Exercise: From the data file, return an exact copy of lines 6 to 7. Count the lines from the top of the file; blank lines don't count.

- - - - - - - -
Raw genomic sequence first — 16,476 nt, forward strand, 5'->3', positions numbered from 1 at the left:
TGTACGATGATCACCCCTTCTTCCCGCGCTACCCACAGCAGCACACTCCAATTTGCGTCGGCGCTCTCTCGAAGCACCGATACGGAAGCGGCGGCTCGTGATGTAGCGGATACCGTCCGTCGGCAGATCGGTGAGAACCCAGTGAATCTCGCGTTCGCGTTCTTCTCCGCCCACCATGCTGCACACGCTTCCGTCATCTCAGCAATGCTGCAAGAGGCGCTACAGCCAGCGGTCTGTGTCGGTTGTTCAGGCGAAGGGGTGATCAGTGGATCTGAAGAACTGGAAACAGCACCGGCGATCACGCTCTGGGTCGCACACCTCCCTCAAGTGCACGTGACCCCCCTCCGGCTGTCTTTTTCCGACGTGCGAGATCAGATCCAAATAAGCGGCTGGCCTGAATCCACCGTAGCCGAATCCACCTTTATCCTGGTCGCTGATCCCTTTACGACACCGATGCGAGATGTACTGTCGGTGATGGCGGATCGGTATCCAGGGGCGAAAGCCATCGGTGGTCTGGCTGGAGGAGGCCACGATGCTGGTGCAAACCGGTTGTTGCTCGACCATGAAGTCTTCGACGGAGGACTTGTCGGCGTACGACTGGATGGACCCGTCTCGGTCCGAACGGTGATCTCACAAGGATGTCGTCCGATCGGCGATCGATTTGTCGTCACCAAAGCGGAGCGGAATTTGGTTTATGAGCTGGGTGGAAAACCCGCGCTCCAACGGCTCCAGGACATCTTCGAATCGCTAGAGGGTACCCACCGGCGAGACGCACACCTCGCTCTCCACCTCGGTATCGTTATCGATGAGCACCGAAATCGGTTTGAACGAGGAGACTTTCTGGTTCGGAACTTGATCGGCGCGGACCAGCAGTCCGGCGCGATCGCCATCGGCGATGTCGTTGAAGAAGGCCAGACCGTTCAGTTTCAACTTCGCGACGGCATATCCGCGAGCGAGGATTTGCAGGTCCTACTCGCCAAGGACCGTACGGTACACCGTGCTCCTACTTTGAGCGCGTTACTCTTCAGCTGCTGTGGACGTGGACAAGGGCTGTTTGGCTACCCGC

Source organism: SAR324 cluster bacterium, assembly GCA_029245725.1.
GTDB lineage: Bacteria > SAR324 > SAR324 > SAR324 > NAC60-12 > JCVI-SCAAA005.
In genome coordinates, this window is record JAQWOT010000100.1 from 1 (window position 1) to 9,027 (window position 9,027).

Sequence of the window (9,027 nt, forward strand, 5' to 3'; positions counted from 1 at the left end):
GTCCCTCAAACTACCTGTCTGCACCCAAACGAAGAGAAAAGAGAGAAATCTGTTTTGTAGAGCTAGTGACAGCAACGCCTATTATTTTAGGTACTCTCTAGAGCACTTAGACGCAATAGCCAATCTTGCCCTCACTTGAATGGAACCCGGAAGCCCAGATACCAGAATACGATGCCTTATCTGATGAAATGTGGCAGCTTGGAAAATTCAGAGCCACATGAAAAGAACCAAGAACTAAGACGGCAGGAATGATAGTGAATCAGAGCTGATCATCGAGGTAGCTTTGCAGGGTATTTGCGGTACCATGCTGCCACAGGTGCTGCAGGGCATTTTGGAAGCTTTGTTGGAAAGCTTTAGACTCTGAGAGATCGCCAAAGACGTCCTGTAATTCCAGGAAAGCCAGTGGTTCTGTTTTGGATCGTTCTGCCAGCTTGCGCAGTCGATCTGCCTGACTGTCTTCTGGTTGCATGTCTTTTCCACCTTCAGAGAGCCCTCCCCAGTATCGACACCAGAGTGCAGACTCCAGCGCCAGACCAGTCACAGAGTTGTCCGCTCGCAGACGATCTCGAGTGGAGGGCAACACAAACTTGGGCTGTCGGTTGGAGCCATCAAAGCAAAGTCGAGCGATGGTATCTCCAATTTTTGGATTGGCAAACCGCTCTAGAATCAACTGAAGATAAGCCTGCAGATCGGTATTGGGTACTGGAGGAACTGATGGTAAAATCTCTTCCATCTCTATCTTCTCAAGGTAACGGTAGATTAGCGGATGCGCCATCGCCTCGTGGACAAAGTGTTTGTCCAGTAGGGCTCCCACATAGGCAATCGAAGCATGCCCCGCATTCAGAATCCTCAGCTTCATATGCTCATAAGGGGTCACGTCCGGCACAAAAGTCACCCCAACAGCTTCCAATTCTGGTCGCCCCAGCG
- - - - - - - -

Sequence of the window (9,027 nt, forward strand, 5' to 3'; positions counted from 1 at the left end):
GTCCCTCAAACTACCTGTCTGCACCCAAACGAAGAGAAAAGAGAGAAATCTGTTTTGTAGAGCTAGTGACAGCAACGCCTATTATTTTAGGTACTCTCTAGAGCACTTAGACGCAATAGCCAATCTTGCCCTCACTTGAATGGAACCCGGAAGCCCAGATACCAGAATACGATGCCTTATCTGATGAAATGTGGCAGCTTGGAAAATTCAGAGCCACATGAAAAGAACCAAGAACTAAGACGGCAGGAATGATAGTGAATCAGAGCTGATCATCGAGGTAGCTTTGCAGGGTATTTGCGGTACCATGCTGCCACAGGTGCTGCAGGGCATTTTGGAAGCTTTGTTGGAAAGCTTTAGACTCTGAGAGATCGCCAAAGACGTCCTGTAATTCCAGGAAAGCCAGTGGTTCTGTTTTGGATCGTTCTGCCAGCTTGCGCAGTCGATCTGCCTGACTGTCTTCTGGTTGCATGTCTTTTCCACCTTCAGAGAGCCCTCCCCAGTATCGACACCAGAGTGCAGACTCCAGCGCCAGACCAGTCACAGAGTTGTCCGCTCGCAGACGATCTCGAGTGGAGGGCAACACAAACTTGGGCTGTCGGTTGGAGCCATCAAAGCAAAGTCGAGCGATGGTATCTCCAATTTTTGGATTGGCAAACCGCTCTAGAATCAACTGAAGATAAGCCTGCAGATCGGTATTGGGTACTGGAGGAACTGATGGTAAAATCTCTTCCATCTCTATCTTCTCAAGGTAACGGTAGATTAGCGGATGCGCCATCGCCTCGTGGACAAAGTGTTTGTCCAGTAGGGCTCCCACATAGGCAATCGAAGCATGCCCCGCATTCAGAATCCTCAGCTTCATATGCTCATAAGGGGTCACGTCCGGCACAAAAGTCACCCCAACAGCTTCCAATTCTGGTCGCCCCAGCG